Nestled at the heart of the largest ski area in the world, Méribel is one of the most popular ski resorts in Europe. Thousands of Brits flock to the picturesque ski village each year, attracted by its combination of traditional chalet architecture, unparalleled skiing and lively après-ski scene.
Méribel has been a popular ski resort among Brits ever since a Scotsman discovered this picturesque, mountain village in the 1930s. This cosmopolitan resort has facilities for the whole family from chic boutiques and chalet-style restaurants to ten-pin bowling and heli-skiing, while there is round-the-clock entertainment for the party crowd.
With its enviable location in the centre of the Trois Vallées near Courchevel and Val Thorens, Méribel connects into the world’s largest ski region with over 600km of ski slopes supported by 183 ski lifts and over 2,000 snow cannons. Nearby are the beautiful Lake Tuéda and the Vanoise National Park.
The Trois Vallées Ski Area
Connected by gondola to all six resorts of the Trois Vallées, Méribel offers excellent skiing for all levels and boasts stunning panoramic vistas over Mont Blanc. Home to several British ski schools including the renowned Oxygene, Méribel is an excellent ski area for beginners to learn and progress. Around the village, the Col de la Loze is the best area for beginners to practice and master their technique. For those looking to venture further afield, all of the villages in the Trois Vallées ski area are well connected with easy runs allowing novice skiers to explore the region with ease.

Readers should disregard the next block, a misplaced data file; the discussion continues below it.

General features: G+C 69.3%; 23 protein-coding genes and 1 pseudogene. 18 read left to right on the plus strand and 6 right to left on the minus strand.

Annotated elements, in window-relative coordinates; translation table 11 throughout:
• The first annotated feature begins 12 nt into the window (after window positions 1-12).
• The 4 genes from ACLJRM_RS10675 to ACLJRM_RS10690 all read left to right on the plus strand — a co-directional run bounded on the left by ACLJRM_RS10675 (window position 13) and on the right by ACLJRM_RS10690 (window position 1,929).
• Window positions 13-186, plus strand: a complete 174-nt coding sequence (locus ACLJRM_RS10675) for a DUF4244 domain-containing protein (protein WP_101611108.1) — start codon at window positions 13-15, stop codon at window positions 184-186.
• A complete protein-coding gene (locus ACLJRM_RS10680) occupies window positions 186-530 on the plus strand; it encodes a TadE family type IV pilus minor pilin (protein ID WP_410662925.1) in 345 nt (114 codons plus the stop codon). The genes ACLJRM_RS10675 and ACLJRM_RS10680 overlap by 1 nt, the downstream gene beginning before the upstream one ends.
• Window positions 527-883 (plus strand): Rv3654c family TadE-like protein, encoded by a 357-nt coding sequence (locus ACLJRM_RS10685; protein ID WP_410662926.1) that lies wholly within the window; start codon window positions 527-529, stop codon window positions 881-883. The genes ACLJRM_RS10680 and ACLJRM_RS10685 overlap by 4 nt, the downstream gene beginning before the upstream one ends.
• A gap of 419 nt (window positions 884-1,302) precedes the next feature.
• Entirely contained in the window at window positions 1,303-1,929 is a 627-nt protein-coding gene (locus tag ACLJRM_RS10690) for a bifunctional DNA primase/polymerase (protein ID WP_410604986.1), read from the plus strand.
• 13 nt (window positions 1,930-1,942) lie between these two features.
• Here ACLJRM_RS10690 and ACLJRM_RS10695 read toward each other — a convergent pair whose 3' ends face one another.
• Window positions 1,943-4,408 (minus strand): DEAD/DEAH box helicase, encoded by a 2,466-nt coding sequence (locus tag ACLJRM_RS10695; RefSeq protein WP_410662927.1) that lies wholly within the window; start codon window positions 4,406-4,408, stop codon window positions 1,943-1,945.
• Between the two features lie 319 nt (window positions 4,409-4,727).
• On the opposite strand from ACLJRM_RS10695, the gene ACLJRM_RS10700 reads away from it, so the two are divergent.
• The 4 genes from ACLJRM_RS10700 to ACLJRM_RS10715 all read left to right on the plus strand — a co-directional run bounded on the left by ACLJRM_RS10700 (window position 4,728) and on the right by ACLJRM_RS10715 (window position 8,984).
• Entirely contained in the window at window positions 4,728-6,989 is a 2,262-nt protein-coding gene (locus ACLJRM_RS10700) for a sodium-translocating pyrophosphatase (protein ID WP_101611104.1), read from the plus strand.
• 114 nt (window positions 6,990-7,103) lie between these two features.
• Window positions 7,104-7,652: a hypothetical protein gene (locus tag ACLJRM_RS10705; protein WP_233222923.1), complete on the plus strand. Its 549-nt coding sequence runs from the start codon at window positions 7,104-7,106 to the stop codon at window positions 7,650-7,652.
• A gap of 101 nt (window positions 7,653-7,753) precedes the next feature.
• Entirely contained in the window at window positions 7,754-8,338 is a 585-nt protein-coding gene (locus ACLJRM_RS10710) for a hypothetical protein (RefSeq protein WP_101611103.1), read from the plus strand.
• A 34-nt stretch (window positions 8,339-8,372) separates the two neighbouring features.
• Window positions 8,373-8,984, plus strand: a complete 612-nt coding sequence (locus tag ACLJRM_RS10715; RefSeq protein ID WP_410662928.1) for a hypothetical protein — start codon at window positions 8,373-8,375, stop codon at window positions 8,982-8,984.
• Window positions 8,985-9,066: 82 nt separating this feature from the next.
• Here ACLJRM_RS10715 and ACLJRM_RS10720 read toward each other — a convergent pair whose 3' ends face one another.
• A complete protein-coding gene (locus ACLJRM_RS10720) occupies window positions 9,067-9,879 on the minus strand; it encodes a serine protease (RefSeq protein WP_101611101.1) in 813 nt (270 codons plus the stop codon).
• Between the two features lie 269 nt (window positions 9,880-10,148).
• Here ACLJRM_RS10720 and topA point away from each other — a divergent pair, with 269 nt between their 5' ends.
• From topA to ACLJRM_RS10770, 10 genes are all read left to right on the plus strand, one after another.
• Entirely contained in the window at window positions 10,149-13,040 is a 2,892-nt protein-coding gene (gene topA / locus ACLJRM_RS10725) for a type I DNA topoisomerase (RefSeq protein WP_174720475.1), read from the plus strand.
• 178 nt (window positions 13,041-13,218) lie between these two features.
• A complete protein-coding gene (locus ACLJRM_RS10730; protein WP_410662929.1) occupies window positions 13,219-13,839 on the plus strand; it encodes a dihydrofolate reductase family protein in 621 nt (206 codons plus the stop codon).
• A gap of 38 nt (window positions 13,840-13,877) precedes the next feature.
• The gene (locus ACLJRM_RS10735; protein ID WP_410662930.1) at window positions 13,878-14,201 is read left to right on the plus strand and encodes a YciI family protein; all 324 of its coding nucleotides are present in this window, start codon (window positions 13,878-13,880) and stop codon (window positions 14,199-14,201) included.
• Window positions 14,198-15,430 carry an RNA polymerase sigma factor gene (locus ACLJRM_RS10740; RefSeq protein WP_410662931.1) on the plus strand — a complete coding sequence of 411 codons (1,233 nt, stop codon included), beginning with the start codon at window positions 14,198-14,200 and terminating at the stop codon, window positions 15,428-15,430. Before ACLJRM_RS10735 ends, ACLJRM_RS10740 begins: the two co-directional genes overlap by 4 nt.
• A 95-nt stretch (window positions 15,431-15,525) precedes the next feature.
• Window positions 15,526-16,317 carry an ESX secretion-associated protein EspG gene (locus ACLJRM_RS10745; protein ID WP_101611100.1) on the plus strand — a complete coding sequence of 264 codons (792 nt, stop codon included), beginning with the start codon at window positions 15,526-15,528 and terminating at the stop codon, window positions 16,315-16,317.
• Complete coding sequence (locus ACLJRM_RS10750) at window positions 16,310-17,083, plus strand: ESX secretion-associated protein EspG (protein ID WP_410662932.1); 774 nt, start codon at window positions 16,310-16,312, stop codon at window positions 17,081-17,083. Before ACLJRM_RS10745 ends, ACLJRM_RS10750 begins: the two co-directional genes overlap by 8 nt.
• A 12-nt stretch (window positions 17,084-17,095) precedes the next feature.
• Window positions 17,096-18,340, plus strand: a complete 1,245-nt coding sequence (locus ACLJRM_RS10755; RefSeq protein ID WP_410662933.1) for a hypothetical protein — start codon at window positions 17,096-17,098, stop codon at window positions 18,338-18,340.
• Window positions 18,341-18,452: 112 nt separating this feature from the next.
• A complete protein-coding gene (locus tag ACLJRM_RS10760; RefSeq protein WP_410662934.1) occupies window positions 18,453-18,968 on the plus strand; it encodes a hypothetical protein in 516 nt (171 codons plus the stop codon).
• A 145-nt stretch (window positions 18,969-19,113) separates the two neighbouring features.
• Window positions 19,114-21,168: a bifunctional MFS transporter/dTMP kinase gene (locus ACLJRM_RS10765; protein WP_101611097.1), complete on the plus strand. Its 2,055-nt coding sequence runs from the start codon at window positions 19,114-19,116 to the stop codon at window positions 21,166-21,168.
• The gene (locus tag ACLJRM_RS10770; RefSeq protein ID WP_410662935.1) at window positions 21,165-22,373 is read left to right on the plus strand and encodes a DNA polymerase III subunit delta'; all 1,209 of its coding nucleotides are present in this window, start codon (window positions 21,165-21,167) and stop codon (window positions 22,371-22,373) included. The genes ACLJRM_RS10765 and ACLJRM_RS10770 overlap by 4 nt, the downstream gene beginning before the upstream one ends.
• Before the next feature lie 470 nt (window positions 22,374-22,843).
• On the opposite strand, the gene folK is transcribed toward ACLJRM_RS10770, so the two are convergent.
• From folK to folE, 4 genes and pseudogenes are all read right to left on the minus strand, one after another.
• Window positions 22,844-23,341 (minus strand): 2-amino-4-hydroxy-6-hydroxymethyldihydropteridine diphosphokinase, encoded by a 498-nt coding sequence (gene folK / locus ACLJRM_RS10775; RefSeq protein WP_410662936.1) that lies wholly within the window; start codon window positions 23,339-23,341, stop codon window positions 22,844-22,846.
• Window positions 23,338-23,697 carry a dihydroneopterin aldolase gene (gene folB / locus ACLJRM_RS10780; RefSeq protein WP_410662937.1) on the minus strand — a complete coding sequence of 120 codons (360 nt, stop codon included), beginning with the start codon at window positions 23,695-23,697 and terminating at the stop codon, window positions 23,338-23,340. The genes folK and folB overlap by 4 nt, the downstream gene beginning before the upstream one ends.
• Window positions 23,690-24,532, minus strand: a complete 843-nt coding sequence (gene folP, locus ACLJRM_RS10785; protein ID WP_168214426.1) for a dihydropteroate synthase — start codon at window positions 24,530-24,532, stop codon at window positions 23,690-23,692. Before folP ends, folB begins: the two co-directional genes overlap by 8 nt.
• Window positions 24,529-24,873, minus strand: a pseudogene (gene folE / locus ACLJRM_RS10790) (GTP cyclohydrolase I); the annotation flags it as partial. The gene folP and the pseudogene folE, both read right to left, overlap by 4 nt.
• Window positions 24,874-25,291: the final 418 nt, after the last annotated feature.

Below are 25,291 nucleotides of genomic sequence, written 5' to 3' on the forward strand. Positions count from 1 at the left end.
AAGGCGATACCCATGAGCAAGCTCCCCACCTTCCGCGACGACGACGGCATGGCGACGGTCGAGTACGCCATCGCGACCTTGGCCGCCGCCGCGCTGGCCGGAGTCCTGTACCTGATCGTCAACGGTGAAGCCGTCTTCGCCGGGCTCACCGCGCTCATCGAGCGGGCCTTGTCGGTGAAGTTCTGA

While Col de la Loze is ideal for beginners, other Méribel ski areas such as Mont de la Chambre, 3 Marches and Mont du Vallon offer extensive skiing for intermediate skiers. Advanced skiers will enjoy the Roc de Fer pistes, host to the women’s downhill ski races for the 1992 Winter Olympics and the 2013 Ski World Cup. You’ll glimpse a memorable view of Mont Blanc and the villages in the valley below on the way up by gondola to Tougnète.
Things to Do
A well-established ski resort, there is as much to do off the slopes in Méribel as there is on. From relaxing in luxurious spa facilities to paragliding above the mountain peaks, there is something to suit all tastes. There’s fun for the whole family at the Olympic Sports Centre housing a swimming pool, an ice-rink, ten-pin bowling and a climbing wall. Non-skiers can purchase a pedestrian lift pass to access mountain restaurants and feast on Alpine views. For a memorable experience take a tour of Méribel -Village forest on a dog sled with Traineau Evasion or go fishing for fario and rainbow trout in Lake Tuéda from June to October.